The spokesperson for the National Safety Council (NSC) reported that in 2015, 991 teens, ages 15 to 19, died in motor vehicle accidents in the three months of June, July and August.

Just a bruise? Head to the hospital for your safety

Everyone has said it at least once in their lives, "It's just a bruise!" While most people assume bruises aren't serious, the truth is that a bruise can result in dangerous complications.

After you're in a car crash, some bruising is likely. You may have bruising from the seat belt, impacts to your neck, head or back, or other bruises. If that's all that you think is wrong, you might pass on going to the hospital, but that's not a good idea. Your bruising could be more serious than you think.

Wearing a helmet on a motorcycle could save your life

When you regularly ride a motorcycle in Texas, you probably know a thing or two about safety already. You know that wearing the right gear, often leather, can protect you if you crash or slide while on your motorcycle. You know that taking steps to make yourself more visible can help protect you from negligent drivers in larger vehicles. You probably even understand the importance of a helmet, but do you wear one? Every year in Texas, several hundred people die while driving motorcycles. In 2015, the most recent year with state statistics available, more than half of the people killed weren't in helmets.

Wearing a helmet won't protect you from the bad decisions or ignorance of other drivers. A helmet won't stop someone from merging into a lane where you're driving or protect you if someone turns abruptly in front of you because that person didn't see you. However, wearing a helmet can reduce your risk of sustaining serious or fatal injuries to your head and brain in the event of an accident.

Broken bones from car wrecks can cause permanent health issues

Motor vehicle collisions can result in very serious injuries. For some people, it can seem like a stroke of luck that their injuries only included a broken bone. After all, unlike head injuries and spinal damage, broken bones can heal over time. For the vast majority of people, that is true.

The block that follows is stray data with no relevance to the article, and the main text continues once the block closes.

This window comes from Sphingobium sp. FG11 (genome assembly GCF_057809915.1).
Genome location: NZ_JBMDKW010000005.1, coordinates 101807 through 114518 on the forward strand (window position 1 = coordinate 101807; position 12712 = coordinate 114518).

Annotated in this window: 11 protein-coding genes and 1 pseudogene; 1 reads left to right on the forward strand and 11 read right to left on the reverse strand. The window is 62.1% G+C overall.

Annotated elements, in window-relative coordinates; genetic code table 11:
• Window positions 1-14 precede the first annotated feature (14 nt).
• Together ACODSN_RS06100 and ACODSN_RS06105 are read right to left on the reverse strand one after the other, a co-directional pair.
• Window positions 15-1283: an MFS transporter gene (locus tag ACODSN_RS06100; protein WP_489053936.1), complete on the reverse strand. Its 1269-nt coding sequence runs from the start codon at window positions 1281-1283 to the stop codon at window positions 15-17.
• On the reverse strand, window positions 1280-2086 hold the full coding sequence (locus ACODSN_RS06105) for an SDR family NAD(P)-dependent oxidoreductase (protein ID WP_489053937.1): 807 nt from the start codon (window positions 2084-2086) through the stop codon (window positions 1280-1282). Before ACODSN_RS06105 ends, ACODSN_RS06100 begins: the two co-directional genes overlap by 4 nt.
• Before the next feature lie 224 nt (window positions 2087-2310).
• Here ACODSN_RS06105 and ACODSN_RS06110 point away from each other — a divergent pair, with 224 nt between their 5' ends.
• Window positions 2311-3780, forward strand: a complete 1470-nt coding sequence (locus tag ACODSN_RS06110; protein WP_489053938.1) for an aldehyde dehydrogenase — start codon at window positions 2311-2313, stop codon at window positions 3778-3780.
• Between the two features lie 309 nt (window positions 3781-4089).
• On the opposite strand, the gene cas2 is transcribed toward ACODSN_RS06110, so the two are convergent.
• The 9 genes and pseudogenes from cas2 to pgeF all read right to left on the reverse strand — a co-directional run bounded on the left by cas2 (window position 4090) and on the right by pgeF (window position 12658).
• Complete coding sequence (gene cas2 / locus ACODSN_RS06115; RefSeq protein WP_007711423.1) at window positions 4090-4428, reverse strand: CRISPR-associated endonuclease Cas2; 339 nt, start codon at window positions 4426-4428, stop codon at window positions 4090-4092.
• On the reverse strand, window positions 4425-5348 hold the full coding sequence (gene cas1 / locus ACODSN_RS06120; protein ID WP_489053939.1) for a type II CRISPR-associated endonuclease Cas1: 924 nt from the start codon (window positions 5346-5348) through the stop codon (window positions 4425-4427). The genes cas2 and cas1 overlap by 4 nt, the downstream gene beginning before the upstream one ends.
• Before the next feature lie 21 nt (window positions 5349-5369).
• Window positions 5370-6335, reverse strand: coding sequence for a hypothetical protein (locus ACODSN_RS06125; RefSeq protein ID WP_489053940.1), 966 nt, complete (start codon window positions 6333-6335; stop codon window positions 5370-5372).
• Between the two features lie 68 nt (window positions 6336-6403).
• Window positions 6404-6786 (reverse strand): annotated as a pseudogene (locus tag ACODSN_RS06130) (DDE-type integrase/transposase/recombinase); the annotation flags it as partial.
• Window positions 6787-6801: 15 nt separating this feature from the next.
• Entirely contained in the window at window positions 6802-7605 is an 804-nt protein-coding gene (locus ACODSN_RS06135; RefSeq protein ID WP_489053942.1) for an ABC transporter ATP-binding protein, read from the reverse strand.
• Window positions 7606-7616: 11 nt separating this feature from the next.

However, a small number of people who suffer trauma to an extremity, like an arm or a leg, can develop more serious medical conditions as they heal. In these cases, what initially seemed like a broken bone can end up becoming a medical issue that lasts a lifetime and may even preclude the victim from returning to work.

Do you know how to spot a drunk driver?

As you make your way down the road, you must pay attention to everything happening around your vehicle.

Despite the best efforts of the state of Texas and its many law enforcement officials, drunk driving remains a problem.

Improving your visibility could save your life

Riding a motorcycle comes with a unique set of dangers. Without the protective casing of a car, you are at greater risk for serious injuries if you become invo lved in an accident. Some of the most common ways to reduce risk include attending rider safety courses, wearing a helmet and staying alert while riding.

Another important safety measure to take while you are riding is to stay conspicuous. In general, motorcycles are almost invisible to people behind the wheel. Many accidents occur simply because a driver did not see a motorcycle. Regardless of the dangers, you still have the right to be on the road.